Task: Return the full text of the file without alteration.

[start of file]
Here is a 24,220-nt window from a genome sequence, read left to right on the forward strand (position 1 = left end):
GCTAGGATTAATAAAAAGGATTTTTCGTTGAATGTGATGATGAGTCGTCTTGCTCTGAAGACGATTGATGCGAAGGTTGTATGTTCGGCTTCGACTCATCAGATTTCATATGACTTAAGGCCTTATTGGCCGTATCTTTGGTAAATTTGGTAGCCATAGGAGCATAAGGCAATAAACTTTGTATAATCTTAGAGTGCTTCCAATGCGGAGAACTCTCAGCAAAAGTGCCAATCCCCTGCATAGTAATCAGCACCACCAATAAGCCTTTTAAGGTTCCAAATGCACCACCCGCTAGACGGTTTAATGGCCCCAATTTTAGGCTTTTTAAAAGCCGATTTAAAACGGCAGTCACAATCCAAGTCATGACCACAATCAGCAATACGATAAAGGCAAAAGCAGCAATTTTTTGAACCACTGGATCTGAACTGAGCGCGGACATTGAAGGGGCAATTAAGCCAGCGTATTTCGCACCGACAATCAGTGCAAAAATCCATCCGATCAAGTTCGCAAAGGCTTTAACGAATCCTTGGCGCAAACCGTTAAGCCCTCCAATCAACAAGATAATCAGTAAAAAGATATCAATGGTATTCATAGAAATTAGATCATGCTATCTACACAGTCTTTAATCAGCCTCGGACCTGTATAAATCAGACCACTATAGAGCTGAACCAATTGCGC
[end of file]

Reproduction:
Here is a 24,220-nt window from a genome sequence, read left to right on the forward strand (position 1 = left end):
GCTAGGATTAATAAAAAGGATTTTTCGTTGAATGTGATGATGAGTCGTCTTGCTCTGAAGACGATTGATGCGAAGGTTGTATGTTCGGCTTCGACTCATCAGATTTCATATGACTTAAGGCCTTATTGGCCGTATCTTTGGTAAATTTGGTAGCCATAGGAGCATAAGGCAATAAACTTTGTATAATCTTAGAGTGCTTCCAATGCGGAGAACTCTCAGCAAAAGTGCCAATCCCCTGCATAGTAATCAGCACCACCAATAAGCCTTTTAAGGTTCCAAATGCACCACCCGCTAGACGGTTTAATGGCCCCAATTTTAGGCTTTTTAAAAGCCGATTTAAAACGGCAGTCACAATCCAAGTCATGACCACAATCAGCAATACGATAAAGGCAAAAGCAGCAATTTTTTGAACCACTGGATCTGAACTGAGCGCGGACATTGAAGGGGCAATTAAGCCAGCGTATTTCGCACCGACAATCAGTGCAAAAATCCATCCGATCAAGTTCGCAAAGGCTTTAACGAATCCTTGGCGCAAACCGTTAAGCCCTCCAATCAACAAGATAATCAGTAAAAAGATATCAATGGTATTCATAGAAATTAGATCATGCTATCTACACAGTCTTTAATCAGCCTCGGACCTGTATAAATCAGACCACTATAGAGCTGAACCAATTGCGC